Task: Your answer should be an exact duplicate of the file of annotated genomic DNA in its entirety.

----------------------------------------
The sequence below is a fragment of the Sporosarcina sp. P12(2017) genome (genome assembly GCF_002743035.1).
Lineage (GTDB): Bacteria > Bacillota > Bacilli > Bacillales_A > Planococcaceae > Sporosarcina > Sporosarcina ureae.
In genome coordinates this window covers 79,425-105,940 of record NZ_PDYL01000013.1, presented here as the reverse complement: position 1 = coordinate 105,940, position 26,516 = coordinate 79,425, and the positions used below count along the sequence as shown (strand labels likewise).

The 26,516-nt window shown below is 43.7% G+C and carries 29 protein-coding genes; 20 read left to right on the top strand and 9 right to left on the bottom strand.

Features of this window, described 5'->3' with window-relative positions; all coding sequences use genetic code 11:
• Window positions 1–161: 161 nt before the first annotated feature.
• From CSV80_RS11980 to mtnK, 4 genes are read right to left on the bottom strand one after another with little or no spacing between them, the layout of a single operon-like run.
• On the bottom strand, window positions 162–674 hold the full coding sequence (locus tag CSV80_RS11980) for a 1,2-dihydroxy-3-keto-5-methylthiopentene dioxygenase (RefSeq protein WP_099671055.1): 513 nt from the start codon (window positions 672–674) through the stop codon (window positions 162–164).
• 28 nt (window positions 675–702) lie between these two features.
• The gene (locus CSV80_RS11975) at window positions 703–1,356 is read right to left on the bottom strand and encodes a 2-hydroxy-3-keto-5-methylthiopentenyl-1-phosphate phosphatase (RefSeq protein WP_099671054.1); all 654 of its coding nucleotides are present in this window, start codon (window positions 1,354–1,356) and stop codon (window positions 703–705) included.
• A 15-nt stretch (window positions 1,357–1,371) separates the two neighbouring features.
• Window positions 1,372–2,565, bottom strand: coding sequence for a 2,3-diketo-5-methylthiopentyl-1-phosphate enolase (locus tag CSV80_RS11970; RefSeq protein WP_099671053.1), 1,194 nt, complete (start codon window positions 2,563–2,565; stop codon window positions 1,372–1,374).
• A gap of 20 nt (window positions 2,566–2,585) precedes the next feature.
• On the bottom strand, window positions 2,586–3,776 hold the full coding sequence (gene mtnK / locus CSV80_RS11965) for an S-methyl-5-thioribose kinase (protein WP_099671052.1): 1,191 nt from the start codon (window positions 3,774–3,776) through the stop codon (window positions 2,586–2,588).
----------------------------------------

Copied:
The sequence below is a fragment of the Sporosarcina sp. P12(2017) genome (genome assembly GCF_002743035.1).
Lineage (GTDB): Bacteria > Bacillota > Bacilli > Bacillales_A > Planococcaceae > Sporosarcina > Sporosarcina ureae.
In genome coordinates this window covers 79,425-105,940 of record NZ_PDYL01000013.1, presented here as the reverse complement: position 1 = coordinate 105,940, position 26,516 = coordinate 79,425, and the positions used below count along the sequence as shown (strand labels likewise).

The 26,516-nt window shown below is 43.7% G+C and carries 29 protein-coding genes; 20 read left to right on the top strand and 9 right to left on the bottom strand.

Features of this window, described 5'->3' with window-relative positions; all coding sequences use genetic code 11:
• Window positions 1–161: 161 nt before the first annotated feature.
• From CSV80_RS11980 to mtnK, 4 genes are read right to left on the bottom strand one after another with little or no spacing between them, the layout of a single operon-like run.
• On the bottom strand, window positions 162–674 hold the full coding sequence (locus tag CSV80_RS11980) for a 1,2-dihydroxy-3-keto-5-methylthiopentene dioxygenase (RefSeq protein WP_099671055.1): 513 nt from the start codon (window positions 672–674) through the stop codon (window positions 162–164).
• 28 nt (window positions 675–702) lie between these two features.
• The gene (locus CSV80_RS11975) at window positions 703–1,356 is read right to left on the bottom strand and encodes a 2-hydroxy-3-keto-5-methylthiopentenyl-1-phosphate phosphatase (RefSeq protein WP_099671054.1); all 654 of its coding nucleotides are present in this window, start codon (window positions 1,354–1,356) and stop codon (window positions 703–705) included.
• A 15-nt stretch (window positions 1,357–1,371) separates the two neighbouring features.
• Window positions 1,372–2,565, bottom strand: coding sequence for a 2,3-diketo-5-methylthiopentyl-1-phosphate enolase (locus tag CSV80_RS11970; RefSeq protein WP_099671053.1), 1,194 nt, complete (start codon window positions 2,563–2,565; stop codon window positions 1,372–1,374).
• A gap of 20 nt (window positions 2,566–2,585) precedes the next feature.
• On the bottom strand, window positions 2,586–3,776 hold the full coding sequence (gene mtnK / locus CSV80_RS11965) for an S-methyl-5-thioribose kinase (protein WP_099671052.1): 1,191 nt from the start codon (window positions 3,774–3,776) through the stop codon (window positions 2,586–2,588).